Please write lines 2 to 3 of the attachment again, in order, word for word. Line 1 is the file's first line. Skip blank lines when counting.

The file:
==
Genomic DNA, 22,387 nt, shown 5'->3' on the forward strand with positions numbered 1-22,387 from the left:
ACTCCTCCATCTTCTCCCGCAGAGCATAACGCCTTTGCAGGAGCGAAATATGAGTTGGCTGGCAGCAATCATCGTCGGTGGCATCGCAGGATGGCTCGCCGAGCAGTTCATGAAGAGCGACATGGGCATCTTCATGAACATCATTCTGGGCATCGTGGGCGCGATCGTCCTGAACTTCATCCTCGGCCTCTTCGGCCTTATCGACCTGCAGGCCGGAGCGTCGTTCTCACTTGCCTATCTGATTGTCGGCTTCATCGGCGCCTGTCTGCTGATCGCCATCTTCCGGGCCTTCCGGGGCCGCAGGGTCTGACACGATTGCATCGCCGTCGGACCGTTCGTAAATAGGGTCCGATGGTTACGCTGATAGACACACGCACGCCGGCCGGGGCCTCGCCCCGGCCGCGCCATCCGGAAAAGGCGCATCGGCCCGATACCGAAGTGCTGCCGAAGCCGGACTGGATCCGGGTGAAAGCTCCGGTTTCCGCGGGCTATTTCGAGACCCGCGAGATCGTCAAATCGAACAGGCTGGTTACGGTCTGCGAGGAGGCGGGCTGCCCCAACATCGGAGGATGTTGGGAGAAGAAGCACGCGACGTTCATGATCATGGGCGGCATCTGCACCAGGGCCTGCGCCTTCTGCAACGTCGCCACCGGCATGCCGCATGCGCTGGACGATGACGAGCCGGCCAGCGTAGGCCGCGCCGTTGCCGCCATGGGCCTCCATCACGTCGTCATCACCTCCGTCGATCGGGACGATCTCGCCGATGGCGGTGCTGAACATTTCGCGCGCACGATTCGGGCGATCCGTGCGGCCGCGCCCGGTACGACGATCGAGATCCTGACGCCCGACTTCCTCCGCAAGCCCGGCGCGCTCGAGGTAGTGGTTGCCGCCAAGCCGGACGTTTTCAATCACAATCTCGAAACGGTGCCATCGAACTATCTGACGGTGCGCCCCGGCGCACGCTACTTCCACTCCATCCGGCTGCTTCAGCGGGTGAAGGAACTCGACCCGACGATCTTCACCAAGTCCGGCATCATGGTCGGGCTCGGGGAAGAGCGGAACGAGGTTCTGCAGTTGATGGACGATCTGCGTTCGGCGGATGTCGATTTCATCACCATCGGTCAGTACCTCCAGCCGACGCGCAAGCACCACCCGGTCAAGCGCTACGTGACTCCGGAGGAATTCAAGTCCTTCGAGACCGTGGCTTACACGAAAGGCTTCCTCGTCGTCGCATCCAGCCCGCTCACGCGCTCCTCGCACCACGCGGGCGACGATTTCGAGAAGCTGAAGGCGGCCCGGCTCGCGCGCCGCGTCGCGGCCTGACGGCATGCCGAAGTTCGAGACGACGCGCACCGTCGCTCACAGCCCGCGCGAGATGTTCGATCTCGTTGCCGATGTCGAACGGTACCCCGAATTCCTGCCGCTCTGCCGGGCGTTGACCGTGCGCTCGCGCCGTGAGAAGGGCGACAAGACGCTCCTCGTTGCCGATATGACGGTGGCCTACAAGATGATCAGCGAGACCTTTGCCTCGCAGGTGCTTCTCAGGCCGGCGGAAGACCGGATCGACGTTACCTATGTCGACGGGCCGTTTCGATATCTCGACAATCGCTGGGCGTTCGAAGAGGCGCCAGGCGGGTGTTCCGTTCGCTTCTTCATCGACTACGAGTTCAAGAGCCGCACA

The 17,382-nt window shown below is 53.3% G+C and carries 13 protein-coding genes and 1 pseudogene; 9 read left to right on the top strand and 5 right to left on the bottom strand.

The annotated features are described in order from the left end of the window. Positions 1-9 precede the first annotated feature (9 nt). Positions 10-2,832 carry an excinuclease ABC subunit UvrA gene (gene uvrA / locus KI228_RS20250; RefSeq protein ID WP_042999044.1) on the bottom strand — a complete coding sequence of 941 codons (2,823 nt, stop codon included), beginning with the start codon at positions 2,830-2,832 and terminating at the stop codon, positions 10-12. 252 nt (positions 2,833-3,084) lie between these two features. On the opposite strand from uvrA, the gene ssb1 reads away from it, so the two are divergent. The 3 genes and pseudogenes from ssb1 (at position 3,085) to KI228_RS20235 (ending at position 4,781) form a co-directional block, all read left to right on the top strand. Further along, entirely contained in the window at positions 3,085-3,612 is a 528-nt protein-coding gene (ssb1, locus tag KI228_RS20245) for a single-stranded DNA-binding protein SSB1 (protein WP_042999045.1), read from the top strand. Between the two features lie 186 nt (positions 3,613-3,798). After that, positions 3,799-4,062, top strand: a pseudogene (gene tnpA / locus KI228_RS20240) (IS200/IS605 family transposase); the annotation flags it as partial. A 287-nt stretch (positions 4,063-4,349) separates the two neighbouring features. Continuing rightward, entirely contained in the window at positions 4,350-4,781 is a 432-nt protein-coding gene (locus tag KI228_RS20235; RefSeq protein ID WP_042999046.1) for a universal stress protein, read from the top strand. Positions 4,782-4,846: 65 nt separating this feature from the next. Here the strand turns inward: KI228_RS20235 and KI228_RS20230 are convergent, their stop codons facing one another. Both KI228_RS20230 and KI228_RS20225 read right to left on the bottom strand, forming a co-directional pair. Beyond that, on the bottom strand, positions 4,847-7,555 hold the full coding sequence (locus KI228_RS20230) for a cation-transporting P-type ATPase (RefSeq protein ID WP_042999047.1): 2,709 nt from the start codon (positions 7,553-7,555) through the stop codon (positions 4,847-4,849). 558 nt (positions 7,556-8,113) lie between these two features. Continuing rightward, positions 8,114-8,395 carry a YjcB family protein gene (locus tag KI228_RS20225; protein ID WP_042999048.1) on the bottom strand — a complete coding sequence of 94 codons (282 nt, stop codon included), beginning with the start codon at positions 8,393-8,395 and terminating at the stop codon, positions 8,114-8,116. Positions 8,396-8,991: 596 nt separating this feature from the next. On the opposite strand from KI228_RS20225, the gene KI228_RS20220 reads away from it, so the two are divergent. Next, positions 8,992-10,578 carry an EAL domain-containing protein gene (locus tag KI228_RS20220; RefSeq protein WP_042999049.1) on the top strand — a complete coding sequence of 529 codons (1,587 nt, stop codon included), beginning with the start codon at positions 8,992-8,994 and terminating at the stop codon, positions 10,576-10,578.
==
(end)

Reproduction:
ACTCCTCCATCTTCTCCCGCAGAGCATAACGCCTTTGCAGGAGCGAAATATGAGTTGGCTGGCAGCAATCATCGTCGGTGGCATCGCAGGATGGCTCGCCGAGCAGTTCATGAAGAGCGACATGGGCATCTTCATGAACATCATTCTGGGCATCGTGGGCGCGATCGTCCTGAACTTCATCCTCGGCCTCTTCGGCCTTATCGACCTGCAGGCCGGAGCGTCGTTCTCACTTGCCTATCTGATTGTCGGCTTCATCGGCGCCTGTCTGCTGATCGCCATCTTCCGGGCCTTCCGGGGCCGCAGGGTCTGACACGATTGCATCGCCGTCGGACCGTTCGTAAATAGGGTCCGATGGTTACGCTGATAGACACACGCACGCCGGCCGGGGCCTCGCCCCGGCCGCGCCATCCGGAAAAGGCGCATCGGCCCGATACCGAAGTGCTGCCGAAGCCGGACTGGATCCGGGTGAAAGCTCCGGTTTCCGCGGGCTATTTCGAGACCCGCGAGATCGTCAAATCGAACAGGCTGGTTACGGTCTGCGAGGAGGCGGGCTGCCCCAACATCGGAGGATGTTGGGAGAAGAAGCACGCGACGTTCATGATCATGGGCGGCATCTGCACCAGGGCCTGCGCCTTCTGCAACGTCGCCACCGGCATGCCGCATGCGCTGGACGATGACGAGCCGGCCAGCGTAGGCCGCGCCGTTGCCGCCATGGGCCTCCATCACGTCGTCATCACCTCCGTCGATCGGGACGATCTCGCCGATGGCGGTGCTGAACATTTCGCGCGCACGATTCGGGCGATCCGTGCGGCCGCGCCCGGTACGACGATCGAGATCCTGACGCCCGACTTCCTCCGCAAGCCCGGCGCGCTCGAGGTAGTGGTTGCCGCCAAGCCGGACGTTTTCAATCACAATCTCGAAACGGTGCCATCGAACTATCTGACGGTGCGCCCCGGCGCACGCTACTTCCACTCCATCCGGCTGCTTCAGCGGGTGAAGGAACTCGACCCGACGATCTTCACCAAGTCCGGCATCATGGTCGGGCTCGGGGAAGAGCGGAACGAGGTTCTGCAGTTGATGGACGATCTGCGTTCGGCGGATGTCGATTTCATCACCATCGGTCAGTACCTCCAGCCGACGCGCAAGCACCACCCGGTCAAGCGCTACGTGACTCCGGAGGAATTCAAGTCCTTCGAGACCGTGGCTTACACGAAAGGCTTCCTCGTCGTCGCATCCAGCCCGCTCACGCGCTCCTCGCACCACGCGGGCGACGATTTCGAGAAGCTGAAGGCGGCCCGGCTCGCGCGCCGCGTCGCGGCCTGACGGCATGCCGAAGTTCGAGACGACGCGCACCGTCGCTCACAGCCCGCGCGAGATGTTCGATCTCGTTGCCGATGTCGAACGGTACCCCGAATTCCTGCCGCTCTGCCGGGCGTTGACCGTGCGCTCGCGCCGTGAGAAGGGCGACAAGACGCTCCTCGTTGCCGATATGACGGTGGCCTACAAGATGATCAGCGAGACCTTTGCCTCGCAGGTGCTTCTCAGGCCGGCGGAAGACCGGATCGACGTTACCTATGTCGACGGGCCGTTTCGATATCTCGACAATCGCTGGGCGTTCGAAGAGGCGCCAGGCGGGTGTTCCGTTCGCTTCTTCATCGACTACGAGTTCAAGAGCCGCACA

The 17,382-nt window shown below is 53.3% G+C and carries 13 protein-coding genes and 1 pseudogene; 9 read left to right on the top strand and 5 right to left on the bottom strand.